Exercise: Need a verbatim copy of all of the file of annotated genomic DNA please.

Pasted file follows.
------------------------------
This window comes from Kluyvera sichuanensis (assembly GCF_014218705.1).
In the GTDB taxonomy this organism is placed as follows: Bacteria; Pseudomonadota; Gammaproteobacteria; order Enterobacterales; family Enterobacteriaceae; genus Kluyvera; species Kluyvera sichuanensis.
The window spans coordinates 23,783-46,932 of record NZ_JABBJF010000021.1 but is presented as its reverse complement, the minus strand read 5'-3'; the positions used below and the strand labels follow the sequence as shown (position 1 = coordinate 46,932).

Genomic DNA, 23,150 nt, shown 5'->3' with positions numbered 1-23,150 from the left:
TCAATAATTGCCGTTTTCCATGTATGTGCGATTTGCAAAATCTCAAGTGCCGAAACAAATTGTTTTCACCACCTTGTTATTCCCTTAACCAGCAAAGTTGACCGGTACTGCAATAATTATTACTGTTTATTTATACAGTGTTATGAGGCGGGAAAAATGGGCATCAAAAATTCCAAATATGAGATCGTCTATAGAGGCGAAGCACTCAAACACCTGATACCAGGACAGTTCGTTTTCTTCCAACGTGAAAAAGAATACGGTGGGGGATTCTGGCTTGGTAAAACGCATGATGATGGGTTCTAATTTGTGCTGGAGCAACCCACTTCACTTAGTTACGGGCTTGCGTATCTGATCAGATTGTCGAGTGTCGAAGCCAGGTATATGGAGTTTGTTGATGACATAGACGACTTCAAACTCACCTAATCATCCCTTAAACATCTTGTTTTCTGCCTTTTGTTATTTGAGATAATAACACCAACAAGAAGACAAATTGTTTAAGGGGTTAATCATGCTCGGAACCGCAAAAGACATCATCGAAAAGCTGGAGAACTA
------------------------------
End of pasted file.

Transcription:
This window comes from Kluyvera sichuanensis (assembly GCF_014218705.1).
In the GTDB taxonomy this organism is placed as follows: Bacteria; Pseudomonadota; Gammaproteobacteria; order Enterobacterales; family Enterobacteriaceae; genus Kluyvera; species Kluyvera sichuanensis.
The window spans coordinates 23,783-46,932 of record NZ_JABBJF010000021.1 but is presented as its reverse complement, the minus strand read 5'-3'; the positions used below and the strand labels follow the sequence as shown (position 1 = coordinate 46,932).

Genomic DNA, 23,150 nt, shown 5'->3' with positions numbered 1-23,150 from the left:
TCAATAATTGCCGTTTTCCATGTATGTGCGATTTGCAAAATCTCAAGTGCCGAAACAAATTGTTTTCACCACCTTGTTATTCCCTTAACCAGCAAAGTTGACCGGTACTGCAATAATTATTACTGTTTATTTATACAGTGTTATGAGGCGGGAAAAATGGGCATCAAAAATTCCAAATATGAGATCGTCTATAGAGGCGAAGCACTCAAACACCTGATACCAGGACAGTTCGTTTTCTTCCAACGTGAAAAAGAATACGGTGGGGGATTCTGGCTTGGTAAAACGCATGATGATGGGTTCTAATTTGTGCTGGAGCAACCCACTTCACTTAGTTACGGGCTTGCGTATCTGATCAGATTGTCGAGTGTCGAAGCCAGGTATATGGAGTTTGTTGATGACATAGACGACTTCAAACTCACCTAATCATCCCTTAAACATCTTGTTTTCTGCCTTTTGTTATTTGAGATAATAACACCAACAAGAAGACAAATTGTTTAAGGGGTTAATCATGCTCGGAACCGCAAAAGACATCATCGAAAAGCTGGAGAACTA